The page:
The evaluation here was reasonable. First, while the record shows that the agency indeed was aware that Delco held its supplier responsible for the late deliveries, the agency had no information--and the record contains none--definitively showing that Delco's position regarding the cause of the delinquencies was the correct one. Rather, the agency was aware that the delivery problems may be due to other problems Delco was having; the agency states--without purporting to adjudicate any dispute--that it had "information from more than one source that problems [with Delco] did exist and were related to a history of late payments for materials by the protester to its subcontractor." AR at 13. The agency also was aware that, as noted above, it had been necessary for it to provide webbing to Delco to "optimize" delivery under another recent contract. As indicated above, an agency's evaluation properly may be based on its reasonable perception of inadequate prior performance, whether or not the offeror disputes the agency's interpretation of the facts. The agency's perception of Delco's performance problems clearly was reasonable, since it had no information establishing that the information it had been presented was incorrect, and there had been no formal adjudication of the matter in Delco's favor. Contrary to Delco's assertion, we find nothing unreasonable in the agency's considering the information furnished by the supplier; the mere fact that Delco disputed it did not render it invalid or any less reliable than the information Delco had furnished. In any case, Delco's attempt to absolve itself of all responsibility for the delayed deliveries is unavailing; as the agency point out, a prime contractor under a government contract is normally responsible for the performance of its subcontractors. ViaSat, Inc., B-291152, B-291152.2, Nov. 26, 2002, 2002 CPD Para. 211 at 8; Neal R. Gross & Co., Inc., B-275066, Jan. 17, 1997, 97-1 CPD Para. 30 at 4. Delco has not established that a different rule should apply here.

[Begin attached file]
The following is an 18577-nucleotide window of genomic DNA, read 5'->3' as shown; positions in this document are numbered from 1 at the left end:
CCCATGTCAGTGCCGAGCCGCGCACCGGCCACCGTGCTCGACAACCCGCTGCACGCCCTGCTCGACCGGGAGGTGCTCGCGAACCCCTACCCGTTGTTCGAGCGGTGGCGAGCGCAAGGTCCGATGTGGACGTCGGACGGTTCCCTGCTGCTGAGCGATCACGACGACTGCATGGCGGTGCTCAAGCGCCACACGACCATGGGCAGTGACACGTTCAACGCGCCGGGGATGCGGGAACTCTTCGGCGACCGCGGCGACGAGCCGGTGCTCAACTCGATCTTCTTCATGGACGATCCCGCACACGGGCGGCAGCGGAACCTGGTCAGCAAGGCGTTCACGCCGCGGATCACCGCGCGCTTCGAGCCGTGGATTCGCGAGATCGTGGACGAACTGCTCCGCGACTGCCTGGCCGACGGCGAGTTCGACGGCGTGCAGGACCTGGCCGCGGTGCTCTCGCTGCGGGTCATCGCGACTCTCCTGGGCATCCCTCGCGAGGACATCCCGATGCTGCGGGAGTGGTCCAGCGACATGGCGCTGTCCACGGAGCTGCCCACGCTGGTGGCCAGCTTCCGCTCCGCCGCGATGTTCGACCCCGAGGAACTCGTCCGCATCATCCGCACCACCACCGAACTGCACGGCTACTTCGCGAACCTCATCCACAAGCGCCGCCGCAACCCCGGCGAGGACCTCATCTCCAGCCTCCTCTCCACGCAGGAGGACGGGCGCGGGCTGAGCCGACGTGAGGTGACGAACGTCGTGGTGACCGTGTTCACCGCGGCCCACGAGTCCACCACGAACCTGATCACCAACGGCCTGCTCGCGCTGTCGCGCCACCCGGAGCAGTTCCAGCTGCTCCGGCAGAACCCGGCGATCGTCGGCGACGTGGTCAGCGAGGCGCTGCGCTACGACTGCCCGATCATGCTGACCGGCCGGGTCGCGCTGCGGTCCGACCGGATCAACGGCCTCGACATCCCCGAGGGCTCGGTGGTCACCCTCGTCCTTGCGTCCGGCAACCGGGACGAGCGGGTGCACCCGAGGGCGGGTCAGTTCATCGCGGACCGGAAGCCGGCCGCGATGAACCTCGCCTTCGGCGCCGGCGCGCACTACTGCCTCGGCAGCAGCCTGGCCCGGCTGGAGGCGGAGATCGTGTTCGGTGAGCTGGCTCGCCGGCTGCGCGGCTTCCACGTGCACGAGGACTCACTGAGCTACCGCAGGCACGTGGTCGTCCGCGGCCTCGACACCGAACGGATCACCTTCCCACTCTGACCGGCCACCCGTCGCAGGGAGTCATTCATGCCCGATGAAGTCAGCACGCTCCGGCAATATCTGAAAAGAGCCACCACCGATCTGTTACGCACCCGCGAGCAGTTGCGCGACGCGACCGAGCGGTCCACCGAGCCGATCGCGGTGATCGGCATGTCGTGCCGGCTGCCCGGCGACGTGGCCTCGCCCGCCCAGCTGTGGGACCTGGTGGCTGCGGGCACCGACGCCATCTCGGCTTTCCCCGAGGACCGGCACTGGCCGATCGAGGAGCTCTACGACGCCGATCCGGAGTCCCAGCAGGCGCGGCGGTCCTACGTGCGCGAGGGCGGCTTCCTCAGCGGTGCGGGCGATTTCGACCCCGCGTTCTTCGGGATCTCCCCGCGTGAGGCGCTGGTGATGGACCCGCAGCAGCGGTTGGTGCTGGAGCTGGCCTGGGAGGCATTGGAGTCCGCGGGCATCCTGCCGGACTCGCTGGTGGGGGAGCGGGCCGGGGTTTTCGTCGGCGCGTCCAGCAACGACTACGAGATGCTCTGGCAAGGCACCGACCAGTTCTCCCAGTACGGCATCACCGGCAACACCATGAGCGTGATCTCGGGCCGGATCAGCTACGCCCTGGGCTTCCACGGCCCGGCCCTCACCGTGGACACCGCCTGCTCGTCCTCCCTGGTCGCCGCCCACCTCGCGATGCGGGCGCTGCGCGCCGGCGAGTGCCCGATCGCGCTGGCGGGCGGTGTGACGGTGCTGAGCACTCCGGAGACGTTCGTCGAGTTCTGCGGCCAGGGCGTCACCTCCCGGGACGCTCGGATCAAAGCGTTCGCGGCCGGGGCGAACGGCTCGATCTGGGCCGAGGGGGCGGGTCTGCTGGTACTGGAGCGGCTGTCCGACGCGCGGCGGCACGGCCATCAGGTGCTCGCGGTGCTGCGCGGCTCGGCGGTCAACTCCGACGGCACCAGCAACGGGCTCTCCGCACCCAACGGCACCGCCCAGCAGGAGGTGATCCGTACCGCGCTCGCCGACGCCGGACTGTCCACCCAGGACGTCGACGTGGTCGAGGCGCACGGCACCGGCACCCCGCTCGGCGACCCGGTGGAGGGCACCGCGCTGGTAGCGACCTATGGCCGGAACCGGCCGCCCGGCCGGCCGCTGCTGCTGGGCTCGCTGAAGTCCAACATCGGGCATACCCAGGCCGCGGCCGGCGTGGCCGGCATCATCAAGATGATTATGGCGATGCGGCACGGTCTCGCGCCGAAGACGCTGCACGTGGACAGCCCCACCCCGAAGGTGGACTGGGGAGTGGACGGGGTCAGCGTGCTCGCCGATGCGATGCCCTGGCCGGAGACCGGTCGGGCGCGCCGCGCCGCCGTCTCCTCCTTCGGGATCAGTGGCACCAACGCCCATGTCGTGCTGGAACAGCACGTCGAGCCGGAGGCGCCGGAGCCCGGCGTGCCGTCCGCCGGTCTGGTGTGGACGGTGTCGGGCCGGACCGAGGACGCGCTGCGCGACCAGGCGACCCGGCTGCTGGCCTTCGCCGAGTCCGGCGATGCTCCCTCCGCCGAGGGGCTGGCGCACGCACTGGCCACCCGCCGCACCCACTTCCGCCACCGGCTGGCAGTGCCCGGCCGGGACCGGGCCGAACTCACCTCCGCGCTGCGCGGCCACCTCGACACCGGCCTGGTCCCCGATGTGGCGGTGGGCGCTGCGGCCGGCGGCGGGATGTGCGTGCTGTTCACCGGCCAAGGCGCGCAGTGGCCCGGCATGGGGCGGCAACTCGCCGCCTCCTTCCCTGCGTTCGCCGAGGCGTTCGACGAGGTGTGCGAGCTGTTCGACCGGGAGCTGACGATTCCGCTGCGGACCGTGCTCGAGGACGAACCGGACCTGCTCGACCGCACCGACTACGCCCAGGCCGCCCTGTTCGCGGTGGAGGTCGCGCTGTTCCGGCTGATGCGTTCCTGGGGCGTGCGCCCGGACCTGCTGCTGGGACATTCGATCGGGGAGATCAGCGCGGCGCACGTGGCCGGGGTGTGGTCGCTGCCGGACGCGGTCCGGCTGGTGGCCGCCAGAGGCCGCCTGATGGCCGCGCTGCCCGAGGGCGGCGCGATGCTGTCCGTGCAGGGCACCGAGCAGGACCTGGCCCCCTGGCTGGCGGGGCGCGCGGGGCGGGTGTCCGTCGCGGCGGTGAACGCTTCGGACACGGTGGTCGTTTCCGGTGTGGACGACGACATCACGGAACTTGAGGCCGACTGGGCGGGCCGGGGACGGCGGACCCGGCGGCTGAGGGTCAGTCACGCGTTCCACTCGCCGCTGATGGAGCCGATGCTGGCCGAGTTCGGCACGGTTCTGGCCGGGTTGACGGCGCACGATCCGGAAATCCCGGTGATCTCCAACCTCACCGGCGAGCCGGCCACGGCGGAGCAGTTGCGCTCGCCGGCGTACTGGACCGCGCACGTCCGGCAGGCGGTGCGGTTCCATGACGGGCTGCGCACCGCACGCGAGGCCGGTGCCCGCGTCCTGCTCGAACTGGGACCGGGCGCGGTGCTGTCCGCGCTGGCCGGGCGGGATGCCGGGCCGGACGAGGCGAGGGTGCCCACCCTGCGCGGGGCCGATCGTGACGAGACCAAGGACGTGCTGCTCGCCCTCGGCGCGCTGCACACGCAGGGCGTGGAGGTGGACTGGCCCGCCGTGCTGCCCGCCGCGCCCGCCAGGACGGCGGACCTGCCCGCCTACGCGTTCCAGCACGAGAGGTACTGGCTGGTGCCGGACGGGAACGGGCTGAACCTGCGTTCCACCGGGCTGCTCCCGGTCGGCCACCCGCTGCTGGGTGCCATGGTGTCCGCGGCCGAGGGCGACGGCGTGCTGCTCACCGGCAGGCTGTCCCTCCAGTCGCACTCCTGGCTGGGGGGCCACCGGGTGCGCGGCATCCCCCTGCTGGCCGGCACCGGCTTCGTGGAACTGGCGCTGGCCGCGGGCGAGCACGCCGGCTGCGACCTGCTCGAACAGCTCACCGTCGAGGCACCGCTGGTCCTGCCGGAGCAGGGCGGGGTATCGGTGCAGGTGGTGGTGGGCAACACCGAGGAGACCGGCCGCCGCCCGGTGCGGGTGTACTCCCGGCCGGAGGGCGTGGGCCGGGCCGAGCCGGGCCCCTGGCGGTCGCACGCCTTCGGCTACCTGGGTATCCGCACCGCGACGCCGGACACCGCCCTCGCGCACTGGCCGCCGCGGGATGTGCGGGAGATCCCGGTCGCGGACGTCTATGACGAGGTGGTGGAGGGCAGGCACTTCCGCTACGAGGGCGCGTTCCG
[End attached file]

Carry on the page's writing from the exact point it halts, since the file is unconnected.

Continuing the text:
The protest is denied.
Anthony H. Gamboa General Counsel
1. In this case, the ABVS FSC scores were based on the offeror's past performance on contracts for cargo nets and items related to cargo nets.
2. In its protest, Delco also argued that the agency improperly evaluated its quality performance because it failed to consider Delco's extensive experience in manufacturing large quantities of cargo nets. The agency responded to this argument in its report, and since Delco did not rebut the agency's position in its comments on the report, we consider this issue abandoned. Westinghouse Gov't and Envtl. Servs. Co., Inc., B-280928 et al., Dec. 4, 1998, 99-1 CPD Para. 3 at 7 n.6.